How regrettable that the UK’s premier Jewish newspaper would seek to try and sully the reputation of a human rights organisation rather than look at the many and systematic abuses Amnesty reports against the occupied Palestinian population and then consider whether it’s support for such a racist and murderous state is helping promote good community relations in the UK between Muslims and Jews.

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President Obama’s Speech at the Nelson Mandela Memorial

Just a magnificent speech from President Obama – there is just so much to ponder over and learn from.

Around the world today, men and women are still imprisoned for their political beliefs; and are still persecuted for what they look like, or how they worship, or who they love.

We, too, must act on behalf of justice. We, too, must act on behalf of peace.  There are too many of us who happily embrace Madiba’s legacy of racial reconciliation, but passionately resist even modest reforms that would challenge chronic poverty and growing inequality.  There are too many leaders who claim solidarity with Madiba’s struggle for freedom, but do not tolerate dissent from their own people.  And there are too many of us who stand on the sidelines, comfortable in complacency or cynicism when our voices must be heard.

Just awesome. You can read President Obama’s speech in full here.

Update: Seumas Milne in the Guardian on how ‘Mandela has been sanitised by hypocrites and apologists’

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TV Review: Light and Dark


Professor Jim al-Khalili’s new two-part science series Light and Dark began to be broadcast on Monday on BBC4 – you can still catch it for another two weeks on BBC’s I-Player here.

Khalili began by taking us back to the 3rd century BC when the Greek mathematician Euclid discovered that light travels in straight lines. This was crucially important because it meant that if we could manipulate light and change its path then we could alter the way we look at the world. Khalili took us to Italy where at the beginning of the 1600′s Galileo did precisely that by building a telescope that had an eight times magnification. Galileo was now able to observe far more of our solar system than had ever previously been seen. And in the UK, the scientist Robert Hooke manipulated lenses to look at the world of the very small using one of the first ever microscopes.

Scientists in the coming years would build on these achievements and discover ever more of the universe. There was a very funny bit where Khalili wrote out James Clerk Maxwell’s four famous equations and his subsequent derivation of the “wave equation”. Now this was definitely way above my head and I am pretty sure would have similarly confounded the vast majority of the viewers. However, it was great to see Khalili refusing to dumb this down - it certainly added to my sense of utter awe at Maxwell’s amazing achievement of deriving the speed of light (300,000 Km/second since you ask).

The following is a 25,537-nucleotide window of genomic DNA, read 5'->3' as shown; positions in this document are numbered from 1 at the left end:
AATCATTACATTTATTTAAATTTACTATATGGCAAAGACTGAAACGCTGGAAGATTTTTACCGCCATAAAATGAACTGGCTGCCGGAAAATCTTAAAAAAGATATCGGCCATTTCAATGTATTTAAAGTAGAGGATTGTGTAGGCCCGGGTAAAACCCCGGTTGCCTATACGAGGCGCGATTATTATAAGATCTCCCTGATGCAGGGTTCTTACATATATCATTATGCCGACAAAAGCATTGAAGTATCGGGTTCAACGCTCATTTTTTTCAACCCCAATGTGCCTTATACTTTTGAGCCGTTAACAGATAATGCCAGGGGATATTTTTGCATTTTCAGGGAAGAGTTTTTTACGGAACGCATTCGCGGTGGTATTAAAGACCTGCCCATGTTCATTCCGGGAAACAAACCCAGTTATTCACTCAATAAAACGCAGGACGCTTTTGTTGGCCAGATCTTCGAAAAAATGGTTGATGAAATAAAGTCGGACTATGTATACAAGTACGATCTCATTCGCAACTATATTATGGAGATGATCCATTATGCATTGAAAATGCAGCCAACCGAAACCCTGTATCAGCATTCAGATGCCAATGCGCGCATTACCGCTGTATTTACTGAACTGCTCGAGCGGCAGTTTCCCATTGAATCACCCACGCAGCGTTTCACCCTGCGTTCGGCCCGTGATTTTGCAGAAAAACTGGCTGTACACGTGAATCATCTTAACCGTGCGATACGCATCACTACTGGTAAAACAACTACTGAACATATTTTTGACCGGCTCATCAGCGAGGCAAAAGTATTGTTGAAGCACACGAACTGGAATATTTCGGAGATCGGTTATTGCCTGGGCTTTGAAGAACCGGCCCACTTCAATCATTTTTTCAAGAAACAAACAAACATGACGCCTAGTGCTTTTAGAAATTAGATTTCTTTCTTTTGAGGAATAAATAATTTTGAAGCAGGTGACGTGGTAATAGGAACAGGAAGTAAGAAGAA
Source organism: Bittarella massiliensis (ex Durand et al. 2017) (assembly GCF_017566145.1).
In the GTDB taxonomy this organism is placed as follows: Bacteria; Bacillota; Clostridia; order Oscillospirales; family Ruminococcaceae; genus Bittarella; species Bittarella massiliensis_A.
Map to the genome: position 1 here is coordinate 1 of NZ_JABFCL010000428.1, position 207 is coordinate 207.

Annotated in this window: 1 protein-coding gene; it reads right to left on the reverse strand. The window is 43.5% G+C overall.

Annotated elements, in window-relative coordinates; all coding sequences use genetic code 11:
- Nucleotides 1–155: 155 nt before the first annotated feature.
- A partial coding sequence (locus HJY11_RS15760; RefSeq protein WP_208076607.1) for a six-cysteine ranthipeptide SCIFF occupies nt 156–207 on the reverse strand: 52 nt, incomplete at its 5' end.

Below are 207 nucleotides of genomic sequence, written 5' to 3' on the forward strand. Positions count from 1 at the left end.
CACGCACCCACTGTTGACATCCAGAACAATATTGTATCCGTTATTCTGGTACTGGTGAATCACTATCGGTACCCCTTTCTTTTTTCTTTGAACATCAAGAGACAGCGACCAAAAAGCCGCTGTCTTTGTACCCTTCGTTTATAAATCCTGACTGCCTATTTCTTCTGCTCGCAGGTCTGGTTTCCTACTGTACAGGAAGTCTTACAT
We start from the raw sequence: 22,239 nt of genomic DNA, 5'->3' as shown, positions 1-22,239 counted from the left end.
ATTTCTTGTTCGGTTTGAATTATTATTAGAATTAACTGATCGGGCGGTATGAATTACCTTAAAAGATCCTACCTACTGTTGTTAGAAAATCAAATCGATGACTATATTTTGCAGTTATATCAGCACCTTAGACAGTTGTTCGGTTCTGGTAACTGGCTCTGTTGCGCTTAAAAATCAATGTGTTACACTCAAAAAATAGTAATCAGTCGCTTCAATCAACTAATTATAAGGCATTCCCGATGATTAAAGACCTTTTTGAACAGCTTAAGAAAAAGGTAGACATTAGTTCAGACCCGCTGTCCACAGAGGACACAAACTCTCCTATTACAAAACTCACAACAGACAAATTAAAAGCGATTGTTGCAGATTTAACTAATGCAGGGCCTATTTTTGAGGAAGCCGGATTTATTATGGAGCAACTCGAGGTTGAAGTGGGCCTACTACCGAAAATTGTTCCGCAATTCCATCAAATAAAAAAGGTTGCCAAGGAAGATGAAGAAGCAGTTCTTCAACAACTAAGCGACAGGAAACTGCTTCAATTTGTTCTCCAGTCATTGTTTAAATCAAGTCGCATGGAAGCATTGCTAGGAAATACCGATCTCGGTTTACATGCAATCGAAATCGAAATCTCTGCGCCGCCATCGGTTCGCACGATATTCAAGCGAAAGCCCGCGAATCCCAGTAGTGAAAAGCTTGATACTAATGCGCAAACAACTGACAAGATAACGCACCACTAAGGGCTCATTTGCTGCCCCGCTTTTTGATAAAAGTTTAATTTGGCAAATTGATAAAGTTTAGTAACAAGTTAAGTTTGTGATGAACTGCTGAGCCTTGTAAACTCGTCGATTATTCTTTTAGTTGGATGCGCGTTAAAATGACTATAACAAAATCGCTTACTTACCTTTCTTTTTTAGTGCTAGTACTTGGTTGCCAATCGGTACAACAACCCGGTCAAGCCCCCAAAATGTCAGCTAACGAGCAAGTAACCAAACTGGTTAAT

Khalili ended the programme by saying that just when scientists thought that by understanding the properties of light they were coming closer to a fuller understanding of the universe and the Big Bang, the rug appears to have been pulled from under their feet. Starting around thirty years ago, scientists began to suspect that the vast majority of the universe – perhaps 99% of it – is made up of dark matter and dark energy – and we have no idea at present what that really is.

That was a brilliant end to the first part of Light and Dark. A true cliff-hanger if ever there was one. Can’t wait for the second part.

A couple of weeks ago I visited the Royal Observatory in Greenwich and I took a picture of two quotes from our greatest scientific giants, one from Sir Isaac Newton and the other from Albert Einstein. Both quotes sum up for me the wonderful outlook of science and why it has been – and continues to be – so incredibly successful at helping us better understand the world around us.




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Exhibition Review: World Press Photo Exhibition 2013


The Royal Festival Hall in London’s Southbank is currently hosting the World Press Photo Exhibition 2013. The best news and culture photos from around the world have been selected from over 100,000 entries that were submitted by photographers.

The above photograph by Paul Hansen was voted the overall 2013 winner. It shows the bodies of two-year-old Suhaib Hijazi and his elder brother Muhammad, almost four, being carried by their uncles to a mosque for their funeral, in Gaza City. The children were killed when their house was destroyed by an Israeli airstrike on 19 November 2012. The strike also killed their father, Fouad, and severely injured their mother and four other siblings.

The exhibition has a very wide mixture of photographs and the overall tone is incredibly uplifting and humane. Each photograph is accompanied by a caption from the actual photographer who explains why s/he took the photograph and what they trying to convey. But be warned: some of the photographs are extremely explicit and distressing and may not be suitable for young children. The harrowing photograph below is an example of this.

Somayeh Mehri (29) and Rana Afghanipour (3) are a mother and daughter living in Bam, southern Iran. They were attacked with acid by Somayeh’s husband Amir. Since their disfigurement in an acid attack, they say, others don’t like to kiss them. In this photograph, mother and daughter console one another.


The World Press Photograph Exhibition 2013 will be on display at the Riyal Festival Hall until November 26th 2013. Entry is free.